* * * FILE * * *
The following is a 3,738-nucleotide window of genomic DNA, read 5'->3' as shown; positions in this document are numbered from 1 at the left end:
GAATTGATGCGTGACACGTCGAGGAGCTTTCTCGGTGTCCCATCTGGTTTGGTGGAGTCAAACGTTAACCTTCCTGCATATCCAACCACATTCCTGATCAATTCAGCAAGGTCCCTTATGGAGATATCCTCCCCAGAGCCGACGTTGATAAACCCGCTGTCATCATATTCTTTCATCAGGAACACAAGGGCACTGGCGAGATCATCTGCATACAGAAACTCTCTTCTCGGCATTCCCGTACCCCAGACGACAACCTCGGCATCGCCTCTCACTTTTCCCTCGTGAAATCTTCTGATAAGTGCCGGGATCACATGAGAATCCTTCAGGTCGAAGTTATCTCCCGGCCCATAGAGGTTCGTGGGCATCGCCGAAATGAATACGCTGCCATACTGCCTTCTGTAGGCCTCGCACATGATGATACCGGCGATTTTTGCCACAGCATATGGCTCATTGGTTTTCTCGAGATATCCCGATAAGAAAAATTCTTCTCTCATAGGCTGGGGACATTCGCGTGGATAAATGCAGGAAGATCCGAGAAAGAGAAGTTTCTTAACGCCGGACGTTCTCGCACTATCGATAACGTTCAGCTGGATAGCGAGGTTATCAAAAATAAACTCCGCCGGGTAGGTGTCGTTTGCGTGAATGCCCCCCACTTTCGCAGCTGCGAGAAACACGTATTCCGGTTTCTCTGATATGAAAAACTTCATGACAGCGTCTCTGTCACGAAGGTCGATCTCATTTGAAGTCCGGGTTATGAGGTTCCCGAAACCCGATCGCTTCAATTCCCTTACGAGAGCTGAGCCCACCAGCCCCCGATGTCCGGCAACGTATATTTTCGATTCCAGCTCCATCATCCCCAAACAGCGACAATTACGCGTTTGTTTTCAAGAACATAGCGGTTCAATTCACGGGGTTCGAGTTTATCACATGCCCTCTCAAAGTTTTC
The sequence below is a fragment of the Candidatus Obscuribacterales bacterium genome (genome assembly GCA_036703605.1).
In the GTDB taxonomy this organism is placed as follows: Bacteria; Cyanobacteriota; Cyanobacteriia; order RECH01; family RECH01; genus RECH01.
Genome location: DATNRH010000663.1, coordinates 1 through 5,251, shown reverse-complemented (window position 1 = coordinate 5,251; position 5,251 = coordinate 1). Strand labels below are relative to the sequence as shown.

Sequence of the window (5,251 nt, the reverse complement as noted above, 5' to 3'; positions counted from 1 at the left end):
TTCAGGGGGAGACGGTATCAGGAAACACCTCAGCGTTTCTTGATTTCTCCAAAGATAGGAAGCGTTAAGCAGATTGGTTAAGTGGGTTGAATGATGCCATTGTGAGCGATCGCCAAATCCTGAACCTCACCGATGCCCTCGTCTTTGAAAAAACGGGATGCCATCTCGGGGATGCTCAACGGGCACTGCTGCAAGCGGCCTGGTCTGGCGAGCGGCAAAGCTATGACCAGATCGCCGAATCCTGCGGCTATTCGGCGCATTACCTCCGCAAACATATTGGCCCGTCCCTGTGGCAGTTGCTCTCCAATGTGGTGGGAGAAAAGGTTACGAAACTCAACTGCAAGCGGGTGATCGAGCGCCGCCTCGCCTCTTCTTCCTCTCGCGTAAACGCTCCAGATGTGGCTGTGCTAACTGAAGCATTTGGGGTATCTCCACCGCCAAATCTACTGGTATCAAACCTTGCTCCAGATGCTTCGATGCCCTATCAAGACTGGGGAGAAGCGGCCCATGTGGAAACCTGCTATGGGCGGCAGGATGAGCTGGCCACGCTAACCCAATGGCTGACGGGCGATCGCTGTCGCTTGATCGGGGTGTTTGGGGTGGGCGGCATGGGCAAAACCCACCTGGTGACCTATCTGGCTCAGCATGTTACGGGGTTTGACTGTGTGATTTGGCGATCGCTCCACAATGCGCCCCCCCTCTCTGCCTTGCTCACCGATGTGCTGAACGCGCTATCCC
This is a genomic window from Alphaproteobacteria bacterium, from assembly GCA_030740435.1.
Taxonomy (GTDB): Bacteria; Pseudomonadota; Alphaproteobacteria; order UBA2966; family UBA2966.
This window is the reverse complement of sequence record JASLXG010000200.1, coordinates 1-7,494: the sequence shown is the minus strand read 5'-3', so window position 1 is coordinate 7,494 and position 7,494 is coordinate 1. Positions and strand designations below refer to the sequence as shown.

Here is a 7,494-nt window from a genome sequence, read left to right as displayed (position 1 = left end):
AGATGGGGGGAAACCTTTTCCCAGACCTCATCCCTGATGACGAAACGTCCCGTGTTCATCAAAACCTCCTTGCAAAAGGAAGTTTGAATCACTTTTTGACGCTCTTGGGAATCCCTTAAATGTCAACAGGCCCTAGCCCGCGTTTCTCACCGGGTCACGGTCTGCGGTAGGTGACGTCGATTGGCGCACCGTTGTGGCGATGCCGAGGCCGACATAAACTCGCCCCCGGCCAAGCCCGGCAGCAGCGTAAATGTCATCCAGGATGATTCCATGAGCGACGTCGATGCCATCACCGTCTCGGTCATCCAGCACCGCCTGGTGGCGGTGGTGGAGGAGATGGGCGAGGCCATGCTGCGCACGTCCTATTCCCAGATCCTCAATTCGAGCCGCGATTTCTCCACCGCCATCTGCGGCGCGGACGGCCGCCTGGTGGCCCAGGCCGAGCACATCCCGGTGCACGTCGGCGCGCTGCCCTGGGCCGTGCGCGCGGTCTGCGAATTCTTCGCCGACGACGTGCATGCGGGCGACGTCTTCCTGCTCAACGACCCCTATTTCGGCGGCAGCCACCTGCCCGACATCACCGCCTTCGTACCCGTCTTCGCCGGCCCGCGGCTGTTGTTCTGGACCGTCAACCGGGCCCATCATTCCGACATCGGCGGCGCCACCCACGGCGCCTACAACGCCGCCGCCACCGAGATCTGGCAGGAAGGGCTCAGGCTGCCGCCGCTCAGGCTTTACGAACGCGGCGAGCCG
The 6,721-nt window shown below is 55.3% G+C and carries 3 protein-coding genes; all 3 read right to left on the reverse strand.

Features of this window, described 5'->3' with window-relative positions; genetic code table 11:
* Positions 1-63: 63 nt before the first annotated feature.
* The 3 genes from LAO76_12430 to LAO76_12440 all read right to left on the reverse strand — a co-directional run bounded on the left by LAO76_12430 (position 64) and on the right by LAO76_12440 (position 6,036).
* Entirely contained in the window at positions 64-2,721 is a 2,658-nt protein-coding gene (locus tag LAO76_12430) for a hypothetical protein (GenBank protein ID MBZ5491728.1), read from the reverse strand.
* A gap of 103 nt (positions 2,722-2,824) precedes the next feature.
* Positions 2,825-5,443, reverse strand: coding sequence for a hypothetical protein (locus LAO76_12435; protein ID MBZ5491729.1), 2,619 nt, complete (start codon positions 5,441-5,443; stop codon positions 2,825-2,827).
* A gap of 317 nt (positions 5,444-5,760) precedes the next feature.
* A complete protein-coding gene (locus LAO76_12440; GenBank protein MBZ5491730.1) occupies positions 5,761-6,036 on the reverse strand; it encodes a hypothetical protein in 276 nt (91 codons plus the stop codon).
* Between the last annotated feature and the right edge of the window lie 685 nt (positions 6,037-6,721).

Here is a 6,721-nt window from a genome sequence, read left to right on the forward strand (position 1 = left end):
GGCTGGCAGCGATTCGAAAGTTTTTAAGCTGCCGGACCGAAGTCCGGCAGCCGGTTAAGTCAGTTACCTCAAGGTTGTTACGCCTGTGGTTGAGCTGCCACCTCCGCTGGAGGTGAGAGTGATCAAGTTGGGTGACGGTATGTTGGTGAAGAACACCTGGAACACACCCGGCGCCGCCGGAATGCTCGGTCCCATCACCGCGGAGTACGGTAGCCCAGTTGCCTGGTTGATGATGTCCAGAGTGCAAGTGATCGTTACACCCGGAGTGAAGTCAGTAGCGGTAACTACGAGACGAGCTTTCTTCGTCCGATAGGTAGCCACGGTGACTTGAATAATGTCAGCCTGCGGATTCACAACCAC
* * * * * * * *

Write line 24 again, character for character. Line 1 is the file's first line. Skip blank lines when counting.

GGCTGGCAGCGATTCGAAAGTTTTTAAGCTGCCGGACCGAAGTCCGGCAGCCGGTTAAGTCAGTTACCTCAAGGTTGTTACGCCTGTGGTTGAGCTGCCACCTCCGCTGGAGGTGAGAGTGATCAAGTTGGGTGACGGTATGTTGGTGAAGAACACCTGGAACACACCCGGCGCCGCCGGAATGCTCGGTCCCATCACCGCGGAGTACGGTAGCCCAGTTGCCTGGTTGATGATGTCCAGAGTGCAAGTGATCGTTACACCCGGAGTGAAGTCAGTAGCGGTAACTACGAGACGAGCTTTCTTCGTCCGATAGGTAGCCACGGTGACTTGAATAATGTCAGCCTGCGGATTCACAACCAC